Big Brother: Meet the Parents

From Politico:

You’ve heard of Big Oil and Big Tobacco. Now get ready for Big Parent.

Moms and dads from across the political spectrum have mobilized into an unexpected political force in recent months to fight the data mining of their children. In a frenzy of activity, they’ve catapulted student privacy — an issue that was barely on anyone’s radar last spring — to prominence in statehouses from New York to Florida to Wyoming.

A months-long review by POLITICO of student privacy issues, including dozens of interviews, found the parent privacy lobby gaining momentum — and catching big-data advocates off guard. Initially dismissed as a fringe campaign, the privacy movement has attracted powerful allies on both the left and right. The American Civil Liberties Union is pushing for more student privacy protection. So is the American Legislative Exchange Council, the organization of conservative legislators.

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Medicaid rolls surge, but not everywhere

From Politico:

Medicaid enrollment is surging, but states shunning Obamacare’s huge Medicaid expansion are getting left behind, according to data released Wednesday by HHS. About 65 million people were enrolled in Medicaid and the closely related Children’s Health Insurance Program at the end of April, 6 million more than had been enrolled in the months leading up to Obamacare’s Oct. 1 launch. The numbers reflect a big spike in April, when 1.1 million additional people were enrolled in Medicaid compared to March.

The 6 million total came overwhelmingly from 25 states that had expanded their Medicaid programs under the health care law by April. Those states saw a 15 percent surge in sign-ups — led by Oregon, West Virginia and Nevada, where Medicaid rolls climbed more than 40 percent.

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Government Employee Unions – The Root Cause of California’s Challenges

Spokespersons for California’s government employee unions perpetuate a myth of staggering absurdity and tragic consequences – that they are protecting working Californians from wealthy corporations and wealthy individuals.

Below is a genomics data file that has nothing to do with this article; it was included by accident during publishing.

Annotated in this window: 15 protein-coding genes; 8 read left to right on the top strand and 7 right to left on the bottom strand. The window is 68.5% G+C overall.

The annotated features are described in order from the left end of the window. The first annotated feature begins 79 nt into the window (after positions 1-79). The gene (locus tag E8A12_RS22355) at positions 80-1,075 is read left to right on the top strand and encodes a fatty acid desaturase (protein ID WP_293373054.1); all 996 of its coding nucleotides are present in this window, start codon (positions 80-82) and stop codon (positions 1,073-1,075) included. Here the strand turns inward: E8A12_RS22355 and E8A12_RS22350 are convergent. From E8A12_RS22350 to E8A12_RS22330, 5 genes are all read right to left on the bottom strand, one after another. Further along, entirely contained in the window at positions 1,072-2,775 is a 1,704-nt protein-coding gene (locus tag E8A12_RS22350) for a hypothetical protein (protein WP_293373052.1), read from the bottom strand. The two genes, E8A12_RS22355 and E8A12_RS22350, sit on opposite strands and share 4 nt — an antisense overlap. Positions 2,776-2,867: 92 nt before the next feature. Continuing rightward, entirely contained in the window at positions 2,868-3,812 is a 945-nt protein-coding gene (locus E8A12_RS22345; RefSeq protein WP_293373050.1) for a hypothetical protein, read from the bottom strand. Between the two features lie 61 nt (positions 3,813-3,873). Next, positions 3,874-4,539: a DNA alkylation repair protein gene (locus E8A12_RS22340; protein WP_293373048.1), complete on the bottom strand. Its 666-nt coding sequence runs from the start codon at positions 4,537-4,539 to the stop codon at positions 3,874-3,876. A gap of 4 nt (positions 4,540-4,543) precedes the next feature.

The reality is that government employee unions are focused on one thing: Expanding government employee pay, benefits and privileges. This requires expanding government, and that priority comes in front of everything else, including the cost to society at large. Expansive environmentalist regulations have made prices in California for housing and utilities the highest in the nation. Expansive compensation packages for unionized government workers have resulted in chronic deficits and accumulating state and local government debt that by some measures already exceeds $1.0 trillion. Expansive taxes and regulation have made California consistently rank as the most inhospitable place in the nation to run a small business.

california fireExactly how does any of this protect the poor from the wealthy?

It doesn’t, of course. But the deeper story is how government employee unions are not only failing to “protect” California’s aspiring multitudes, but are in fact enabling the wealthy special interests they claim to protect us from. The most entrenched and massive corporate entities are not harmed by excessive regulations, because they can afford to comply. An obvious example would be California’s impending $13 per hour minimum wage. Large corporate entities like MacDonalds will simply automate a few positions, tinker with the menu and recipes, incrementally raise prices, and go forward. Large corporations can hire attorneys and lobbyists, they have access to capital, and when the smaller players go out of business they gain market share. They benefit from over-regulation, but the consumer suffers.

Less obvious is how the financial sector also benefits from an overbuilt, financially irresponsible, unionized government. When excessive rates of pay and benefits consume government budgets, financial institutions step up to extend debt. Bond underwriters collect billions each year in fees in California to issue new debt and refinance existing debt. When excessively generous pension plans are granted to unionized government employees, pension funds pour hundreds of billions into Wall Street investment firms, earning additional billions in fees. As for “carbon emissions auctions,” now in its third year of implementation in California, as that ramps up, virtually every BTU of fossil fuel energy consumed will put a commission into the hands of a financial intermediary. Trillions are on the table.

Unionized government hides behind environmentalism to justify pay and benefits over investment in infrastructure – which after all is environmentally incorrect. As the cost-of-living inevitably rises through artificial constraints on the supply of land and energy, the unionized government workers negotiate even higher pay and benefits to compensate, and the corporate monopolies that control existing supplies of land and energy get more revenue and profit. And of course the resultant asset bubble is healthy both for pension funds and wealthy investors, even as low and middle class private sector workers are priced out of owning homes – or even automobiles – and struggle to make ends meet.